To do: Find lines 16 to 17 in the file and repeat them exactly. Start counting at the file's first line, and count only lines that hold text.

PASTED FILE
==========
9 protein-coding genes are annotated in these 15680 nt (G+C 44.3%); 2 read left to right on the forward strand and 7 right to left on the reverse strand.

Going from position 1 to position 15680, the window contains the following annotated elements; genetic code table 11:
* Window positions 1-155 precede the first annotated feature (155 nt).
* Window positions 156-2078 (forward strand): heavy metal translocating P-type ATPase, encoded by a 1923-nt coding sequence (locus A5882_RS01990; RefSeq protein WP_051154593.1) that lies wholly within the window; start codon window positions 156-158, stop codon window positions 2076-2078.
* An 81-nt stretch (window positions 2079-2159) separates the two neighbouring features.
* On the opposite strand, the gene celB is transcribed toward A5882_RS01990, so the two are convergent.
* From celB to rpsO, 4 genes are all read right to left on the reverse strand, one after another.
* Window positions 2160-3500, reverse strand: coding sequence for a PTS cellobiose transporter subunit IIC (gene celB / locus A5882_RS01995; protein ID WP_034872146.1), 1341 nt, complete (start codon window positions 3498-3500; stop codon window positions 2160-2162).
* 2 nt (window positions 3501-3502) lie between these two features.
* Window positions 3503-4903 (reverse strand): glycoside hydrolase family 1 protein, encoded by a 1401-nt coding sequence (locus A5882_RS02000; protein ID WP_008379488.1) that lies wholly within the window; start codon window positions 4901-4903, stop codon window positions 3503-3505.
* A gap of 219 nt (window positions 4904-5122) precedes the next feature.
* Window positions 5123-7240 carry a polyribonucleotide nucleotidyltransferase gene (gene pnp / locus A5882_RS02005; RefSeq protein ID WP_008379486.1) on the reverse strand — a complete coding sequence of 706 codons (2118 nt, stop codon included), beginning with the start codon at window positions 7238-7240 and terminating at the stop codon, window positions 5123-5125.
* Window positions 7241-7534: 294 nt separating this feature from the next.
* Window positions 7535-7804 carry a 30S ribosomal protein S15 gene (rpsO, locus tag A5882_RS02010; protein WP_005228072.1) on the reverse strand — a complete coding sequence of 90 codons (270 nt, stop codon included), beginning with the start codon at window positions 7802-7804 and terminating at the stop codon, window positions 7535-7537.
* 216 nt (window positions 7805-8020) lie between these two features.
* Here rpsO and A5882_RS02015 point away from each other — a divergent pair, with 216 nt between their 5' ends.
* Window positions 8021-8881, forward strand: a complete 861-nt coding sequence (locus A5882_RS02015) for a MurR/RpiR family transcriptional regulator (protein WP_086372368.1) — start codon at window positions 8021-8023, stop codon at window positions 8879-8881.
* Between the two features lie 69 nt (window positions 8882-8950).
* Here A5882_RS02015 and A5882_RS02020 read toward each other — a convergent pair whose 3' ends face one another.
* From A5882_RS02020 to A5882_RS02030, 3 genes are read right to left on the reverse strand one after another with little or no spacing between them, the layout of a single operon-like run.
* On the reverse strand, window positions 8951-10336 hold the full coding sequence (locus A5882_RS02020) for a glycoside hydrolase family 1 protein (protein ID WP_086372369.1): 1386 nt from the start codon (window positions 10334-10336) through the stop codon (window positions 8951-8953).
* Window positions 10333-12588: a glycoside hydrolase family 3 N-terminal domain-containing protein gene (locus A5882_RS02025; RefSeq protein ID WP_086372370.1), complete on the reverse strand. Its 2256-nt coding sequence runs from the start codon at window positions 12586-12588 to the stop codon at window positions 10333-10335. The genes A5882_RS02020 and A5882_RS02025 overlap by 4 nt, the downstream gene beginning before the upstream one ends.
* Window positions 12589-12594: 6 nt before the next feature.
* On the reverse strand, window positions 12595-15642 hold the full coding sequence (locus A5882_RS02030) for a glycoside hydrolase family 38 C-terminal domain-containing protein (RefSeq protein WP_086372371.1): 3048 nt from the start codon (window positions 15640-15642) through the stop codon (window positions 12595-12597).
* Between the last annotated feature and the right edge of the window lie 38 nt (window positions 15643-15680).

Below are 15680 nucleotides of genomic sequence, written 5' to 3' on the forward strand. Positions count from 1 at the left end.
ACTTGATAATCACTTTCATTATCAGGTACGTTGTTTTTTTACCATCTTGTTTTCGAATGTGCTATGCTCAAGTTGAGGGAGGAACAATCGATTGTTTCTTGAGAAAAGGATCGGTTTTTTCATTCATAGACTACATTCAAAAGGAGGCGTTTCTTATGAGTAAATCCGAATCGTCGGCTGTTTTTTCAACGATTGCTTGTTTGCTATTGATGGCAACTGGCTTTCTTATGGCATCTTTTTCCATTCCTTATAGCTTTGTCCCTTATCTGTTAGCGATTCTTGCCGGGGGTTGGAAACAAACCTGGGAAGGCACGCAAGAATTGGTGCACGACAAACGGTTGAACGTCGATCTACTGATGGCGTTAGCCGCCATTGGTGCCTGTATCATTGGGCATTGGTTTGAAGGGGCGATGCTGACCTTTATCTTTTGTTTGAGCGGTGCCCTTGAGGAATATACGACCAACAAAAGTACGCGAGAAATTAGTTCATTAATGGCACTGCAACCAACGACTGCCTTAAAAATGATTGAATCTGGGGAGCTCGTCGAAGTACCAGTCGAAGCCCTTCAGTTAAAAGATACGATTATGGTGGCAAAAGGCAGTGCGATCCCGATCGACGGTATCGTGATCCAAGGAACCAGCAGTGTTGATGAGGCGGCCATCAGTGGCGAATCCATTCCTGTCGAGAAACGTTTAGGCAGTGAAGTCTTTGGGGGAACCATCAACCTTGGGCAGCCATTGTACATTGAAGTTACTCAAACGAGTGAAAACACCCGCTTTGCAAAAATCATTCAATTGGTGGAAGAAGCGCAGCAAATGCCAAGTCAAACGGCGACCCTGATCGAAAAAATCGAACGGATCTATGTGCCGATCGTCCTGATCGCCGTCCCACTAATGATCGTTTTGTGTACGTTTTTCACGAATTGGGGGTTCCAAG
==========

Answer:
* Here rpsO and A5882_RS02015 point away from each other — a divergent pair, with 216 nt between their 5' ends.
* Window positions 8021-8881, forward strand: a complete 861-nt coding sequence (locus A5882_RS02015) for a MurR/RpiR family transcriptional regulator (protein WP_086372368.1) — start codon at window positions 8021-8023, stop codon at window positions 8879-8881.